Sales talks with the horse and sows

In individual or group training sessions with animals, managers learn how their unconscious behavior affects employees. Goats are not particularly merciful.

No one reacts to action and body language unbiasedly and honestly like an animal. Therefore animals living in herds or herds and used in the hierarchy are used in non-traditional management courses: horses, donkeys, goats, pigs, chickens and dogs.

Evelyn Konsolati and Iris Hoch get two horses from Tromeyer stable in Sitttendorf. Over the next few hours, they show participants in “360-degree feedback” for CEOs, including stage maker Susita Fink, how horses make the challenges of everyday work visible. “The horses are only part of the training, but they quickly bring up the team’s pain points,” says Consolati, who trained as a horse-assisted trainer, on his way to the riding hall — but no riding today. During the welcome, we discuss what needs to change in career. “During simulated sales conversations in training, people are often turned off, especially if they don’t get along well. Verbal communication and body language often come into conflict,” Hoch knows from her experience as a management consultant. “Horses react directly to a situation and a person’s attractiveness, not to his character.”

The horse as a mirror

The goal of the training is to recognize the old patterns so you can break through them. During the task of driving a horse through a slalom with a leash, the animal suddenly stops and looks out the window. “Horses reflect our behaviour,” says Consolati. One of the participants is surprised – she knows this behavior well from herself.

Each exercise is followed by a short question-and-answer session with a hands-on transfer. The relationship between the manager and the employee is especially noticeable during the first exercise of the team: one person blindfolds and puts his hand on the horse’s shoulder, and the other leads the horse with a rope. Fink, a rider herself, but blindfolded and led by a stranger, feels uncomfortable next to the 600-kilogram animal: “I was afraid the horse would walk on my feet. There was a lack of confidence,” she says.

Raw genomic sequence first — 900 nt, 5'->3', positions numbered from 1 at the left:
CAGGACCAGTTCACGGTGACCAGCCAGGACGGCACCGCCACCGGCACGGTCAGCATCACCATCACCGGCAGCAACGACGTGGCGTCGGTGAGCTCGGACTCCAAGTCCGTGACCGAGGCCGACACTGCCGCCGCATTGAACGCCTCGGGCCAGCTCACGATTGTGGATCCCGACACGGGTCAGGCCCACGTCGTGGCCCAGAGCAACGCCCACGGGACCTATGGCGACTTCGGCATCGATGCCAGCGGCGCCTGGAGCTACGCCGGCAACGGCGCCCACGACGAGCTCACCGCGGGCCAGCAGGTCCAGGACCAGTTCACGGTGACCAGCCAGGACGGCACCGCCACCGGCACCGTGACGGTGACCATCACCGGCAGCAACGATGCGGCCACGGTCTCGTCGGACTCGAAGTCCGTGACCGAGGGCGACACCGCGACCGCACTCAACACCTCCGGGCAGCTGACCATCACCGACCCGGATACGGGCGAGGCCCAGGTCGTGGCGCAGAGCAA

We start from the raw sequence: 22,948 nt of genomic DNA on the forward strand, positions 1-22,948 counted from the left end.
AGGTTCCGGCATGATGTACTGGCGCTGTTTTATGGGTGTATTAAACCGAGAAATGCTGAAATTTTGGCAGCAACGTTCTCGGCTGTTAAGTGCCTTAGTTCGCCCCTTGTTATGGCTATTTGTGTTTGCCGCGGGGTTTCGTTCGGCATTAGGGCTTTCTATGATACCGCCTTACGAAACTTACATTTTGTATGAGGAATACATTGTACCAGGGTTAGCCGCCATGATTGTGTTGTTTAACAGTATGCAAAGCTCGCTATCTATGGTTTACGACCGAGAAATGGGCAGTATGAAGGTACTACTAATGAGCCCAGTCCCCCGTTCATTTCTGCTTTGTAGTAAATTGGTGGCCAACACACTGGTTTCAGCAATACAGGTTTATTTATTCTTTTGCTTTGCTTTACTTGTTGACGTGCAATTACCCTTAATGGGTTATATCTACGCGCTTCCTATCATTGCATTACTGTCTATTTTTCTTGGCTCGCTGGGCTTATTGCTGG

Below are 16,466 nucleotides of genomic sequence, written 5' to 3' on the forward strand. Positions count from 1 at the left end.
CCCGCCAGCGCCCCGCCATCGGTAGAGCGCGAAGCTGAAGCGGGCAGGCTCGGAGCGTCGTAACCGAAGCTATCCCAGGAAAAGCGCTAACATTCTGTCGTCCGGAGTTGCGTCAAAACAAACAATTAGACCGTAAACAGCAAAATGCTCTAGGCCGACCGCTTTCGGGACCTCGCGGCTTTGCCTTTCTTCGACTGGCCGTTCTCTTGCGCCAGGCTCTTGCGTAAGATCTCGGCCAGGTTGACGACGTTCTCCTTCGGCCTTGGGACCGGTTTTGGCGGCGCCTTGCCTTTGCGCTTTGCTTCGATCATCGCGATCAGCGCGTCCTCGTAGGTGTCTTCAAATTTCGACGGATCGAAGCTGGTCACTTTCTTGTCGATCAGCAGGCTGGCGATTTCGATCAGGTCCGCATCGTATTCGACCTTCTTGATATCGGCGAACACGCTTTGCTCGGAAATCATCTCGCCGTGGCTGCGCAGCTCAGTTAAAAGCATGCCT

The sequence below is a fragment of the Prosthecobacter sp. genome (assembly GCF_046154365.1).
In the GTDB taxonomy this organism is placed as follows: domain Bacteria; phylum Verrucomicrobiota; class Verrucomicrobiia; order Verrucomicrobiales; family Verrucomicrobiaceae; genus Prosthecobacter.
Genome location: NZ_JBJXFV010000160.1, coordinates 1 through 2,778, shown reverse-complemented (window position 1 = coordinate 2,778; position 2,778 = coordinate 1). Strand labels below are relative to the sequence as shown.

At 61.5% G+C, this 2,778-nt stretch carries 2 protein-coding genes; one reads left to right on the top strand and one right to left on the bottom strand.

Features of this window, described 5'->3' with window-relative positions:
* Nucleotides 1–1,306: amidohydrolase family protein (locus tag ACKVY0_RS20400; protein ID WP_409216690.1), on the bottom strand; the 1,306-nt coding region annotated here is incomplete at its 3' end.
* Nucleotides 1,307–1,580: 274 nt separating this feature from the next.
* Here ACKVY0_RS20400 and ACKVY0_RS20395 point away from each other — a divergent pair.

The ambitious objective of this first training session: Horses should be encouraged to voluntarily stand on the tarpaulin and play ball with the seminar participants. Animals only become aware when the ball is passed directly to them. Horses rarely got away. “The example shows how important it is to effectively engage employees,” Consolati summarizes.

Dogs distort the picture

Economist Josef Wanas and his wife Heidelende, who has completed several courses in animal-assisted training, in Karlsteten, Lower Austria, work with managers, cashmere goats, small animals and American dogs – and soon with chickens and donkeys. “Animals should be big enough to arouse respect, but small enough not to be dangerous,” says Joseph Wanas. Dogs are not ideally suited for driving training because they do everything to please people. In the event that no one can handle goats or piglets, there is still a dog on hand. Wanas Intensive Individual Animal Training begins with an observation tour in a circle of chairs with the animals in the middle. “The manager cannot choose which animal he wants to work with. The animal is the one to choose,” Wannas says. No one should underestimate the powers of the goats for observation and the sensitive hearing of pigs: “They can tell immediately by their cuteness and their voice if someone is not At peace with himself or a natural leader.” It can certainly happen that a manager is left over to survive.

The animals are trained for two years to show their normal behavior while still allowing for human contact. The only thing they learn is to “stop” to prevent aggressive reactions. “Managers often want to impose their will on employees without paying attention to needs. Goats in particular don’t get along with this and react stubbornly. Followers should want to follow through,” Wanas says.


360 degree feedback training sessions witht horses Evelyn Consulate and Iris Hoch Show: practice training on May 15 and September 4, all-day training on June 12 and September 18 at Tromeyer stables in

• Training sessions with goats, piglets and dogs available in coordination with the Wanas family in Karlsteten and soon as a course Animal-assisted driving design. At ARS Academy:;

(“Die Presse,” print edition, April 30, 2022)

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